Problem is - most analytical methods give you information about individual compounds. Gasoline is a mixture of different hydrocarbons and it is not clear to me how to translate individual compounds into "gasoline amount". Additionally, these different hydrocarbons have different volatility, so they will evaporate from the soil with different speeds - so their composition in soil will change with time, making problem even more complex.
I suppose that there are some norms and methods defined by gov agencies that allow for such measurements, but the result is - at least partially - a matter of convention (just like soil pH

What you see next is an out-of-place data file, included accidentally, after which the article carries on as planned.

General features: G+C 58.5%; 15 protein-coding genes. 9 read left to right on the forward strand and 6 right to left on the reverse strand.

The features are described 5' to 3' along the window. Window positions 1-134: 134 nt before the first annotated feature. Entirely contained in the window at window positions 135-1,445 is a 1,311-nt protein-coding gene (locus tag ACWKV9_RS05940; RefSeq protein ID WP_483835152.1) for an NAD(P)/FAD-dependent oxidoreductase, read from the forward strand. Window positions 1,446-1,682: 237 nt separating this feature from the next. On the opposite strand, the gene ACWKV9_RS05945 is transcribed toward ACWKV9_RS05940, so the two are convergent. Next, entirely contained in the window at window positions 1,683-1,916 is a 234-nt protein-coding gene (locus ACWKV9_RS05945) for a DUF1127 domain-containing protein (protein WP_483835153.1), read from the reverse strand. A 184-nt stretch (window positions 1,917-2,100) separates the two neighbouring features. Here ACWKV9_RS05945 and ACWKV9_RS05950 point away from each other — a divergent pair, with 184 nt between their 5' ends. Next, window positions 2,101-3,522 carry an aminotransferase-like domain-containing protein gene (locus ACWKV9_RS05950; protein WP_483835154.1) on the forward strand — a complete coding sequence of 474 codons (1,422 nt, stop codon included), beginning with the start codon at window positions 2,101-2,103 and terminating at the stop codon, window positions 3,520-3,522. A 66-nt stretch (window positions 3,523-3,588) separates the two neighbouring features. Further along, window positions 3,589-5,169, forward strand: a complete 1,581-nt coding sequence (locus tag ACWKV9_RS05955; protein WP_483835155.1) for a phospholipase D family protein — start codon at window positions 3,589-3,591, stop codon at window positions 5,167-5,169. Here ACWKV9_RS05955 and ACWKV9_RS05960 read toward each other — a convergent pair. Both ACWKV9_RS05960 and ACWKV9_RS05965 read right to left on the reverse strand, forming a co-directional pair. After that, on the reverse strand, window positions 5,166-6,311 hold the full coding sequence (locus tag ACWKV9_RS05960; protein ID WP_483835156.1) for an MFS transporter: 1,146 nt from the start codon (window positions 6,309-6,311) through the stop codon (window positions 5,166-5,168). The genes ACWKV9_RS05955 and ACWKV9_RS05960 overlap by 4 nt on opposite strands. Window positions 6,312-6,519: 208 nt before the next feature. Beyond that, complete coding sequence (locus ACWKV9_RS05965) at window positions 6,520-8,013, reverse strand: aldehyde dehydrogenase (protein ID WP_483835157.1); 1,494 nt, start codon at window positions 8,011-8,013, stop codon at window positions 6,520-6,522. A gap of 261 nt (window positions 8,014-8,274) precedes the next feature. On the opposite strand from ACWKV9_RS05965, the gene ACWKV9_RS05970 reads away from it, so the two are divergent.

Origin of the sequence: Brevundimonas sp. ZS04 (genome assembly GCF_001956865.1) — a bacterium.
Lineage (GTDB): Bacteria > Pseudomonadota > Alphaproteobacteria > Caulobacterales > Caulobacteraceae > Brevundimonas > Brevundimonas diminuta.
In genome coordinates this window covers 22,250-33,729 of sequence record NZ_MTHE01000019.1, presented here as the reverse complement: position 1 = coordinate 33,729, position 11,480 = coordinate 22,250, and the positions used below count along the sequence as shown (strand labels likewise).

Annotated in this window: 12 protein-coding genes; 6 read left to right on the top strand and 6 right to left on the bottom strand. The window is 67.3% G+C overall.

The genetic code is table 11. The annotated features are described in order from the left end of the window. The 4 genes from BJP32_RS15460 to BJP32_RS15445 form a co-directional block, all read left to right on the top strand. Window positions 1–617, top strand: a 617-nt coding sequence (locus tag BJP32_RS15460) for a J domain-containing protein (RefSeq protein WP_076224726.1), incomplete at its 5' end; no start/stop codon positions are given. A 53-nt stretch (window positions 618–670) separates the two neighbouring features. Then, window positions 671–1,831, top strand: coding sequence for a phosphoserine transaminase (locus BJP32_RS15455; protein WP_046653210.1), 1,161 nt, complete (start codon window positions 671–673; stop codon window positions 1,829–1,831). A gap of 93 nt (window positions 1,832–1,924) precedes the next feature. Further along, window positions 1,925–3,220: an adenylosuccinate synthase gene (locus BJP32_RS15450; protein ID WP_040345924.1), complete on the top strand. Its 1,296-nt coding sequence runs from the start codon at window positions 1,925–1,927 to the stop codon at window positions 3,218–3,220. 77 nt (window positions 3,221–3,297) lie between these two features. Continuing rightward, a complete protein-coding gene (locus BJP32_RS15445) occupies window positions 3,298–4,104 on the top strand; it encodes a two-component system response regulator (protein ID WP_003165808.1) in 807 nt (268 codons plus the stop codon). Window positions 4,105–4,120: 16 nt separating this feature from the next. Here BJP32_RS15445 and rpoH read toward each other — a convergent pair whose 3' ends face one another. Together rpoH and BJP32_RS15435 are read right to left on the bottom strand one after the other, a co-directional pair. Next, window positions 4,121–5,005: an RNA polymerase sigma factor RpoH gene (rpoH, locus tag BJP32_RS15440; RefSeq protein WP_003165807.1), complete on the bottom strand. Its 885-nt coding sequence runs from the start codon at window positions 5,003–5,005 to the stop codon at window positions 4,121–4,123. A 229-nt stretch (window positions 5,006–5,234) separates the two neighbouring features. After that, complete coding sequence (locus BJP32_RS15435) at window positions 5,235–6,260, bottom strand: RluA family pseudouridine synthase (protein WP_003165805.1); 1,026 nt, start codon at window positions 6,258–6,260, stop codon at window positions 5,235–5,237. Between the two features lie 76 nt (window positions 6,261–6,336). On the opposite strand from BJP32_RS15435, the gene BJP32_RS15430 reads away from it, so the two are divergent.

is). As long as you follow the convention you may compare results of measurements done in the different places, but measurement doesn give exact answer to the "gasoline amount" question, as the question is not exact. Perhaps if you will ask for "total hydrocarbons" it will be much easier - it will be enough to add all HC concentrations to get some number of more or less well defined meaning.
I suppose that would work if there is a small sample.
You always work this way - you get small sample to analyze.
Is there an instrument that would detect and calculate the amount of the fumes from the gas?
What do you mean by "amount of the fumes from the gas"? But perhaps I have already answered your question above?